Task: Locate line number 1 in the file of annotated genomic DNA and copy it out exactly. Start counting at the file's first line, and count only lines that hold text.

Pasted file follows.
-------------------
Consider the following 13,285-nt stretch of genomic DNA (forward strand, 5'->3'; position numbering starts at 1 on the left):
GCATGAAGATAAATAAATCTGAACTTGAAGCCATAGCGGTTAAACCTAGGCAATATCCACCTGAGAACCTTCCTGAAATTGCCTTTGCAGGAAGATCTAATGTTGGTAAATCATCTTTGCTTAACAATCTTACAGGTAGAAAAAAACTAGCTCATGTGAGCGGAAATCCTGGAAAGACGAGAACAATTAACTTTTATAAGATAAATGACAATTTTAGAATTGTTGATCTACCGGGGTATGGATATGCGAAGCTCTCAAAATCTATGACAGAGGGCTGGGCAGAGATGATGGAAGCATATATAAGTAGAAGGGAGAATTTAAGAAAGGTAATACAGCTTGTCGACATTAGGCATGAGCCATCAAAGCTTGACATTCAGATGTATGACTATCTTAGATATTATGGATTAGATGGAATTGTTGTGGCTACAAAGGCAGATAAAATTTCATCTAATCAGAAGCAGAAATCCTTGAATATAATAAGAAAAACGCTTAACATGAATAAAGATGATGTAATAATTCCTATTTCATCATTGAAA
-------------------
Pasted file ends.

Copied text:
Consider the following 13,285-nt stretch of genomic DNA (forward strand, 5'->3'; position numbering starts at 1 on the left):